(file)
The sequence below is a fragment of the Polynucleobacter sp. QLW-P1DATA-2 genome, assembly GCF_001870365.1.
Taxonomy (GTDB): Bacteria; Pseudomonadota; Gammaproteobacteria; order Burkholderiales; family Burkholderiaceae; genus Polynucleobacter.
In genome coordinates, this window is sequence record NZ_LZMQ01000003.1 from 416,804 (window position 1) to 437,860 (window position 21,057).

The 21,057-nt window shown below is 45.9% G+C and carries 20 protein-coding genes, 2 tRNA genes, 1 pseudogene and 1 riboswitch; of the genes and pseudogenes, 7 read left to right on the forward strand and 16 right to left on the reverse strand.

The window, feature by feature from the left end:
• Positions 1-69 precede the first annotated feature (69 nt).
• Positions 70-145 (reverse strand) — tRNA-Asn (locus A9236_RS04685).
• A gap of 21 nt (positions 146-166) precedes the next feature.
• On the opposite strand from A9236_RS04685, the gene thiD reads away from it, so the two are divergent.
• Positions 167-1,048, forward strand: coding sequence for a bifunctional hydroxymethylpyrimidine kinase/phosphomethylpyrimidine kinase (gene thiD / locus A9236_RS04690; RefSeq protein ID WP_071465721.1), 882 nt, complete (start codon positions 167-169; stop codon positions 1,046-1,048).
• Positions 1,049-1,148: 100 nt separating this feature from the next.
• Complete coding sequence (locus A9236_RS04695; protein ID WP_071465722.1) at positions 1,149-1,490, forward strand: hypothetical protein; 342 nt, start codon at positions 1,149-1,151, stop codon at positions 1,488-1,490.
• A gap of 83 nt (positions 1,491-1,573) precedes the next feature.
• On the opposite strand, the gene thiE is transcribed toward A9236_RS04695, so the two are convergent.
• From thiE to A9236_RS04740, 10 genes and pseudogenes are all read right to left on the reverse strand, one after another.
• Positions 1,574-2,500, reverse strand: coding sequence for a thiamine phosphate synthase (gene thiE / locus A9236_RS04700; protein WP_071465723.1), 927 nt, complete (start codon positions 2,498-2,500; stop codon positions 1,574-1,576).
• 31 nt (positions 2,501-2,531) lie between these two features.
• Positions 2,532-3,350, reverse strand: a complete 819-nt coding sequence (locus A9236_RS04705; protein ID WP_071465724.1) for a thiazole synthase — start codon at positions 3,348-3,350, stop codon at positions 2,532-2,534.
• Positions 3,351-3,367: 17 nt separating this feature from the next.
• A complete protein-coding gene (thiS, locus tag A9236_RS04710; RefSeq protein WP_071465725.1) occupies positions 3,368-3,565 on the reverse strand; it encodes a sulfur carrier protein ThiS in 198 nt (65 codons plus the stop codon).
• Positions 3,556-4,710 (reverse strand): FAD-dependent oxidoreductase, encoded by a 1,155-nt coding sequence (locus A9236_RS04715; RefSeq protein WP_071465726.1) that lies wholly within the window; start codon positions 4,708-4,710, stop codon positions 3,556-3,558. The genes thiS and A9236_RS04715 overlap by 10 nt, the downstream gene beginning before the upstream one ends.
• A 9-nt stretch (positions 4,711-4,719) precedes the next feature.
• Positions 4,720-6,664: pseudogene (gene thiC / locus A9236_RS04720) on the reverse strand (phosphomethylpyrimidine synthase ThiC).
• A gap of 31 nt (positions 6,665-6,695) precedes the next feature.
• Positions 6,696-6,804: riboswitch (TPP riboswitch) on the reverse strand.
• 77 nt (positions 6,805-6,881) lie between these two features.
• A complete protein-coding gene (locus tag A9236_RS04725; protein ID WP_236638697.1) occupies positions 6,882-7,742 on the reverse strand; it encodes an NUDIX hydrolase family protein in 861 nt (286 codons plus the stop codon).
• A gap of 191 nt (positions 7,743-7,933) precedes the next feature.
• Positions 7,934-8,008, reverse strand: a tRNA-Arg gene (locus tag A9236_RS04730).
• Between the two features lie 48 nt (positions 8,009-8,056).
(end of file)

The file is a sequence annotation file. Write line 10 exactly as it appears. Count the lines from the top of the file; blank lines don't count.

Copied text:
• Positions 167-1,048, forward strand: coding sequence for a bifunctional hydroxymethylpyrimidine kinase/phosphomethylpyrimidine kinase (gene thiD / locus A9236_RS04690; RefSeq protein ID WP_071465721.1), 882 nt, complete (start codon positions 167-169; stop codon positions 1,046-1,048).